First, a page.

3 Selecting a Target FPGA Factors to be considered:Dynamic reconfigurabilityReconfiguration timePartial vs Full reconfigurationGranularity
4 Dynamic reconfigurability The ability of a FPGA to modify operation during runtime.Correct FPGA selection very important.The primary advantages of run-time reconfiguration in devices are reduced power consumption, hardware reuse and flexibility.Main problem is the speed of reconfiguration.
5 Granularity Two main architectures: Course grained: smaller number of larger, more powerful logic blocksAdvantage:Faster because of easy routingFine grained : consists of a large number of small logic blacksGood utilizationEasy conversion to ASIC
6 Xilinx Virtex Architecture Architecture is coarse grainedBasic cell of the Virtex FPGA is configurable logic block(CLB)CLB contains circuitry that allows it to efficiently perform arithmeticLUT’s can be configured as SRAM cellsContains programmable input output blocks (IOBs) interconnected to the CLBs
8 Configuration of Xilinx Virtex Fully and Partially reconfigurableModule-Based partial reconfigurationDistinct portions of an FPGA are referred to as reconfigurable modules.Used for independent design applicationsSmall-Bit Manipulationsaccomplished by making a small change to the designSwitching configuration is fast as bitstream difference is smaller than device difference.
9 Lattice ORCA Architecture Coarse grained architectureFour basic elements: programmable logic cells (PLCs), programmable input/output cells (PIOs), embedded block RAMs (EBRs), and system-level features.Programmable functional unit (PFU) is the basic functional unit containing eight 4-input LUTs, 8 Iatches/FFs and one additional flip-flop for arithmetic functions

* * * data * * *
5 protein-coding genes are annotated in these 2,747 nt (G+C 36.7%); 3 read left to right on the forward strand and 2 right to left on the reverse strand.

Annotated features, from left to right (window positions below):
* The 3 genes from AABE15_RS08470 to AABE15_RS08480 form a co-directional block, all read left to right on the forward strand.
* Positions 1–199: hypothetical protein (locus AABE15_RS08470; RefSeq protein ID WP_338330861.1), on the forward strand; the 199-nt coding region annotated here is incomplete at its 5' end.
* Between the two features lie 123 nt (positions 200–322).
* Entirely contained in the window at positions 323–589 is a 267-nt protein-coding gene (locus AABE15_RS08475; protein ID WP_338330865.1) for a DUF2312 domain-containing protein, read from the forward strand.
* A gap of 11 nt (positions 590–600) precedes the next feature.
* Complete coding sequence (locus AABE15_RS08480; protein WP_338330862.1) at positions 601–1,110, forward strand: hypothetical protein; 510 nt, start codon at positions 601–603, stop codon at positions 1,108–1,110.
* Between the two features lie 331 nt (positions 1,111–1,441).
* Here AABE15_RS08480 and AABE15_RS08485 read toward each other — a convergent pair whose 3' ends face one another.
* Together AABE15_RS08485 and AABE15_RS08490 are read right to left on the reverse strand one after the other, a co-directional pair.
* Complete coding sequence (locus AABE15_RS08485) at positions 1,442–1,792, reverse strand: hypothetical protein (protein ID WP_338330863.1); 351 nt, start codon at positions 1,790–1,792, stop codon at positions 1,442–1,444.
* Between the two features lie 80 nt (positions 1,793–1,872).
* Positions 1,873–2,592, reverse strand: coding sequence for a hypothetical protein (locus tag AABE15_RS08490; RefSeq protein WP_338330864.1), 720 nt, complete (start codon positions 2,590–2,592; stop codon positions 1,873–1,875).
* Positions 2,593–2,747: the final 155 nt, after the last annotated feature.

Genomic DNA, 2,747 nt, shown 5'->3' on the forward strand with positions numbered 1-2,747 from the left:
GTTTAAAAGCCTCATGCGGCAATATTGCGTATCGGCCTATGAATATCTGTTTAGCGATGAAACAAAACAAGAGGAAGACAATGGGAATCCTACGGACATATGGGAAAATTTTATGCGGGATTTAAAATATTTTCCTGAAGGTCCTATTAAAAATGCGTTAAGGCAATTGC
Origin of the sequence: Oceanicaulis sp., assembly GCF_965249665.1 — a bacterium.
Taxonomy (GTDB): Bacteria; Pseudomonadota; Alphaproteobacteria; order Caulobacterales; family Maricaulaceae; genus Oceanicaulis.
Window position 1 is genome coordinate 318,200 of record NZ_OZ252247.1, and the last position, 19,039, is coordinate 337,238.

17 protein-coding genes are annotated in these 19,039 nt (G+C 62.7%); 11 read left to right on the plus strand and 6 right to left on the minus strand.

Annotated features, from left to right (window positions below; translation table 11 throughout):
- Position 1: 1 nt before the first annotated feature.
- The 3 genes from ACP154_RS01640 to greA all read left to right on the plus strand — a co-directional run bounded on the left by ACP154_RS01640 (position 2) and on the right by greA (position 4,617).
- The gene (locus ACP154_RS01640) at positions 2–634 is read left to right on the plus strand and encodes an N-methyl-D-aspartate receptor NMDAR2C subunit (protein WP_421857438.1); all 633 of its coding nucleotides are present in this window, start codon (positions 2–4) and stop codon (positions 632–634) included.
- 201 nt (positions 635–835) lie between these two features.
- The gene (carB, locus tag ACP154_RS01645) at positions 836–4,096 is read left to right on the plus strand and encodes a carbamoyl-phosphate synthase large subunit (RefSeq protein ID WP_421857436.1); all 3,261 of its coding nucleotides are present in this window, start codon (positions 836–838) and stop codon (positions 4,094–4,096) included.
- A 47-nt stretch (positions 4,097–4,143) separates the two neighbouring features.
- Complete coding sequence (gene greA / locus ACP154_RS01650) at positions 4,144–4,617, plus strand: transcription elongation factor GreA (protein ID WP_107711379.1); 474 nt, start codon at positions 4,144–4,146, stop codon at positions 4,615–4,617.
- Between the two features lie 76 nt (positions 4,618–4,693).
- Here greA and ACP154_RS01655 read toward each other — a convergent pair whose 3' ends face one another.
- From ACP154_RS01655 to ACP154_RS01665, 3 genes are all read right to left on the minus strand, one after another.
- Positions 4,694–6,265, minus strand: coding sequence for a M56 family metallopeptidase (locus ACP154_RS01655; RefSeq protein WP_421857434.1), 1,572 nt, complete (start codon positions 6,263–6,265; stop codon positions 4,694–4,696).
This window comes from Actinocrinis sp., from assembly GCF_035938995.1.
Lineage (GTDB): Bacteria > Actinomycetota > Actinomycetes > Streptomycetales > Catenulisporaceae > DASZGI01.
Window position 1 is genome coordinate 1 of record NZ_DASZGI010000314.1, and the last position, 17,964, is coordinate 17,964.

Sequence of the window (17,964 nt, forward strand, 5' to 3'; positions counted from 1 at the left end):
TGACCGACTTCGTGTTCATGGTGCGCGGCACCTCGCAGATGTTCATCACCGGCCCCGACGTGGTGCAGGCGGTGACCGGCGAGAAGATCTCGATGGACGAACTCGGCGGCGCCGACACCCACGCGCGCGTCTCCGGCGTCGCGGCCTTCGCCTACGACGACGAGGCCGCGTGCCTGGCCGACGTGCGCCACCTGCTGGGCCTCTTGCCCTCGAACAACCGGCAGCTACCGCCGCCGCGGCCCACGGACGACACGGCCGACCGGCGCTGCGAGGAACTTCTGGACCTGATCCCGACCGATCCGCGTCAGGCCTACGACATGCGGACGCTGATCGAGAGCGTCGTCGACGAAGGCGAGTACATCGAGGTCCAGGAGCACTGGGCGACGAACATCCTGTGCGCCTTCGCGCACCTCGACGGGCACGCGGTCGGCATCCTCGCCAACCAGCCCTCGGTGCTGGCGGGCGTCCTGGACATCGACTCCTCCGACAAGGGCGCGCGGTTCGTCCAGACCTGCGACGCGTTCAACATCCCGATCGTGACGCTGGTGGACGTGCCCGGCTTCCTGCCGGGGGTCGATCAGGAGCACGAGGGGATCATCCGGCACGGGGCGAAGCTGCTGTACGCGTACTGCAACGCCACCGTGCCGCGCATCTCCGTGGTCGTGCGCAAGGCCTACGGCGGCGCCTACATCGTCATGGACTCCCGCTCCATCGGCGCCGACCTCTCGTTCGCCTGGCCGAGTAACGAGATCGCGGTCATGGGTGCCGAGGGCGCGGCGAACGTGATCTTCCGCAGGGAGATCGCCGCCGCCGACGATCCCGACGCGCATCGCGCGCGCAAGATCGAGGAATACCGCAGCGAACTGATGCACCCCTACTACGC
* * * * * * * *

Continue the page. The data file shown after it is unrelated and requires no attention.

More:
11 Configuration of Lattice ORCA Fully and Partially reconfigurablePartial reconfiguration is done by setting a bitstream option that tells the FPGA to not reset the entire configurationOptions available to allow one portion of FPGA to remain in operation while the other is being reconfiguredOff chip reconfiguration
12 Atmel AT40K Architecture Fine Grained architectureSymmetrical array of identical cellsDistributed 10 ns SRAM capability8-sided core cells with direct horizontal, vertical, and diagonal cell-to-cell connectionSmall cells lead to large number of cells which leads to greater functionalityEach cell can implement 2 Boolean operations of 3 inputs or 1 operation of 4 inputs
14 Configuration of Atmel AT40K Fully and Partially reconfigurableOff chip reconfigerationConfiguration data transferred in either Master mode, slave mode or Synchronous RAM modeMaster mode:Auto configuring.The Master Mode uses an internal oscillator to provide the configuration clock for clocking configuration dataSynchronous RAM mode:Device receives a 32-bit wide bit streamIt is a memory mapped address space.User has full read/write access
15 Slave mode: configuration is always initiated by an extenal signal. Slave Serial Mode the device receives serial configuration dataSlave Parallel mode the device receives either 8-bit wide or 16-bit wide parallel data.
16 AItera APEX 20K Architecture Architecture is coarse grainedIt combines LUT-based, product-term-based and memory into one deviceSignal interconnections are provided by the Fast Track interconectConsist of an array of MegaLAB structuresEach MegaLAB structure consists of a group of logic array blocks (LABs), one Embedded System Block (ESB), and a MegaLAB interconnectEach LE contains a four-input LUT that can implement any function of four variables.
19 AItera APEX 20K configuration Only Fully reconfigurableDuring operation, it stores its data in SRAM cells.Active configuration: both the target and the configuration device generate both control and synchronization signalsPassive configuration: device uses microprocessor to control the configuration processOff chip reconfiguration
20 ConclusionWide variety of dynamically reconfigurable FPGA devices available todayReconfiguration time of partial reconfiguration is much smaller (~4-5 ms) than full reconfiguration(~12 ms)